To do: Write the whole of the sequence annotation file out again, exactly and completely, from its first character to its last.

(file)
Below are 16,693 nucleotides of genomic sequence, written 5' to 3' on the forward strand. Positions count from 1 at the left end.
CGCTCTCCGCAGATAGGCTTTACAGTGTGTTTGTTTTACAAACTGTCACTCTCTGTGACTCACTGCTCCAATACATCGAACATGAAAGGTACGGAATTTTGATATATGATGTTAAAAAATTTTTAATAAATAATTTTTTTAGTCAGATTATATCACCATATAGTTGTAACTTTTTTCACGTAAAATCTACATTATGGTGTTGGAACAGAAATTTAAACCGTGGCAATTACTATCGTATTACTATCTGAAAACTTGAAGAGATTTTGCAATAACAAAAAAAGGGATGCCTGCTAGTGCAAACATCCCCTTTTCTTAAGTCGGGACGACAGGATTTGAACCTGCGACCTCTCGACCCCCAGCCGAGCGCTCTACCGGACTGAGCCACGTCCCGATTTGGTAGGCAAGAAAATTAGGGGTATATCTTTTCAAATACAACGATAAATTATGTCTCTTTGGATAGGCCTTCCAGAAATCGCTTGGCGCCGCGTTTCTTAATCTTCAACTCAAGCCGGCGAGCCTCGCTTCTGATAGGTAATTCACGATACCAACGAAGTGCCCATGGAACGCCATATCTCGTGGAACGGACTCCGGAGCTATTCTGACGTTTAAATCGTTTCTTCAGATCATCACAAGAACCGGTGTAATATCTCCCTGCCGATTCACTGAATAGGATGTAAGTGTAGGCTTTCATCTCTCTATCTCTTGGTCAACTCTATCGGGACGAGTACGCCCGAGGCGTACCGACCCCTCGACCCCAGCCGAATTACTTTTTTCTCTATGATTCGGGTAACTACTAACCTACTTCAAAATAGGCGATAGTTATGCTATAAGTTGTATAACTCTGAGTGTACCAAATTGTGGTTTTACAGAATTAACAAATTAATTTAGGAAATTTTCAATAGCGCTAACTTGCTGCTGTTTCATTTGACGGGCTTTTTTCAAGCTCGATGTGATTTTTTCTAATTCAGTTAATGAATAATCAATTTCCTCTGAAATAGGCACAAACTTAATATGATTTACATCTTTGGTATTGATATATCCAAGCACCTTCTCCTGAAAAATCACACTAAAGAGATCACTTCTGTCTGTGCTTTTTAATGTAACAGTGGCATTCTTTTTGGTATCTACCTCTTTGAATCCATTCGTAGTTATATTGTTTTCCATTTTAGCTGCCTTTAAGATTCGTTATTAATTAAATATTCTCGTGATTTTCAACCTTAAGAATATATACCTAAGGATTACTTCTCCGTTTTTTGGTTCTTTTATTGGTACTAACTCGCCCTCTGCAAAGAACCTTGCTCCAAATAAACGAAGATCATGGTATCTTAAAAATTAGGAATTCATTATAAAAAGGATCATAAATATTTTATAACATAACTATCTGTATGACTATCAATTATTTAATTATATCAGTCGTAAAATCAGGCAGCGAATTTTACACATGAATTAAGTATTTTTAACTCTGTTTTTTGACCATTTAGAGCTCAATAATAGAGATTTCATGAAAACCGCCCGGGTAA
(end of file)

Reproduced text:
Below are 16,693 nucleotides of genomic sequence, written 5' to 3' on the forward strand. Positions count from 1 at the left end.
CGCTCTCCGCAGATAGGCTTTACAGTGTGTTTGTTTTACAAACTGTCACTCTCTGTGACTCACTGCTCCAATACATCGAACATGAAAGGTACGGAATTTTGATATATGATGTTAAAAAATTTTTAATAAATAATTTTTTTAGTCAGATTATATCACCATATAGTTGTAACTTTTTTCACGTAAAATCTACATTATGGTGTTGGAACAGAAATTTAAACCGTGGCAATTACTATCGTATTACTATCTGAAAACTTGAAGAGATTTTGCAATAACAAAAAAAGGGATGCCTGCTAGTGCAAACATCCCCTTTTCTTAAGTCGGGACGACAGGATTTGAACCTGCGACCTCTCGACCCCCAGCCGAGCGCTCTACCGGACTGAGCCACGTCCCGATTTGGTAGGCAAGAAAATTAGGGGTATATCTTTTCAAATACAACGATAAATTATGTCTCTTTGGATAGGCCTTCCAGAAATCGCTTGGCGCCGCGTTTCTTAATCTTCAACTCAAGCCGGCGAGCCTCGCTTCTGATAGGTAATTCACGATACCAACGAAGTGCCCATGGAACGCCATATCTCGTGGAACGGACTCCGGAGCTATTCTGACGTTTAAATCGTTTCTTCAGATCATCACAAGAACCGGTGTAATATCTCCCTGCCGATTCACTGAATAGGATGTAAGTGTAGGCTTTCATCTCTCTATCTCTTGGTCAACTCTATCGGGACGAGTACGCCCGAGGCGTACCGACCCCTCGACCCCAGCCGAATTACTTTTTTCTCTATGATTCGGGTAACTACTAACCTACTTCAAAATAGGCGATAGTTATGCTATAAGTTGTATAACTCTGAGTGTACCAAATTGTGGTTTTACAGAATTAACAAATTAATTTAGGAAATTTTCAATAGCGCTAACTTGCTGCTGTTTCATTTGACGGGCTTTTTTCAAGCTCGATGTGATTTTTTCTAATTCAGTTAATGAATAATCAATTTCCTCTGAAATAGGCACAAACTTAATATGATTTACATCTTTGGTATTGATATATCCAAGCACCTTCTCCTGAAAAATCACACTAAAGAGATCACTTCTGTCTGTGCTTTTTAATGTAACAGTGGCATTCTTTTTGGTATCTACCTCTTTGAATCCATTCGTAGTTATATTGTTTTCCATTTTAGCTGCCTTTAAGATTCGTTATTAATTAAATATTCTCGTGATTTTCAACCTTAAGAATATATACCTAAGGATTACTTCTCCGTTTTTTGGTTCTTTTATTGGTACTAACTCGCCCTCTGCAAAGAACCTTGCTCCAAATAAACGAAGATCATGGTATCTTAAAAATTAGGAATTCATTATAAAAAGGATCATAAATATTTTATAACATAACTATCTGTATGACTATCAATTATTTAATTATATCAGTCGTAAAATCAGGCAGCGAATTTTACACATGAATTAAGTATTTTTAACTCTGTTTTTTGACCATTTAGAGCTCAATAATAGAGATTTCATGAAAACCGCCCGGGTAA